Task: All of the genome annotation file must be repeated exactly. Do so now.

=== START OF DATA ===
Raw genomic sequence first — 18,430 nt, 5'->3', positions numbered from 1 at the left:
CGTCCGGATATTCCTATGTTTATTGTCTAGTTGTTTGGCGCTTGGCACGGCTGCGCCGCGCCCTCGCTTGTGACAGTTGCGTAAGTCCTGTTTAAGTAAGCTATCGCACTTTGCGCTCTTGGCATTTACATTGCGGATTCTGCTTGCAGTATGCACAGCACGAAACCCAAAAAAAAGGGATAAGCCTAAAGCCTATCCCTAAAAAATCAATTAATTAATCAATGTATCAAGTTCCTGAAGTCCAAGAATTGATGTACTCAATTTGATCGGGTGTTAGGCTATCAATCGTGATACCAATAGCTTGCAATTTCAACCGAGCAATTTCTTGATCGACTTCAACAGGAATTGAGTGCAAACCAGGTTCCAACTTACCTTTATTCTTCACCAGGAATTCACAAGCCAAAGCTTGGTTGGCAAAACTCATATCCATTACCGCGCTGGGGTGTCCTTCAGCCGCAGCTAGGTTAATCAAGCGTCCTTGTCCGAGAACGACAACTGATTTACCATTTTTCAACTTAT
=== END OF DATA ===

Raw genomic sequence first — 18,430 nt, 5'->3', positions numbered from 1 at the left:
CGTCCGGATATTCCTATGTTTATTGTCTAGTTGTTTGGCGCTTGGCACGGCTGCGCCGCGCCCTCGCTTGTGACAGTTGCGTAAGTCCTGTTTAAGTAAGCTATCGCACTTTGCGCTCTTGGCATTTACATTGCGGATTCTGCTTGCAGTATGCACAGCACGAAACCCAAAAAAAAGGGATAAGCCTAAAGCCTATCCCTAAAAAATCAATTAATTAATCAATGTATCAAGTTCCTGAAGTCCAAGAATTGATGTACTCAATTTGATCGGGTGTTAGGCTATCAATCGTGATACCAATAGCTTGCAATTTCAACCGAGCAATTTCTTGATCGACTTCAACAGGAATTGAGTGCAAACCAGGTTCCAACTTACCTTTATTCTTCACCAGGAATTCACAAGCCAAAGCTTGGTTGGCAAAACTCATATCCATTACCGCGCTGGGGTGTCCTTCAGCCGCAGCTAGGTTAATCAAGCGTCCTTGTCCGAGAACGACAACTGATTTACCATTTTTCAACTTAT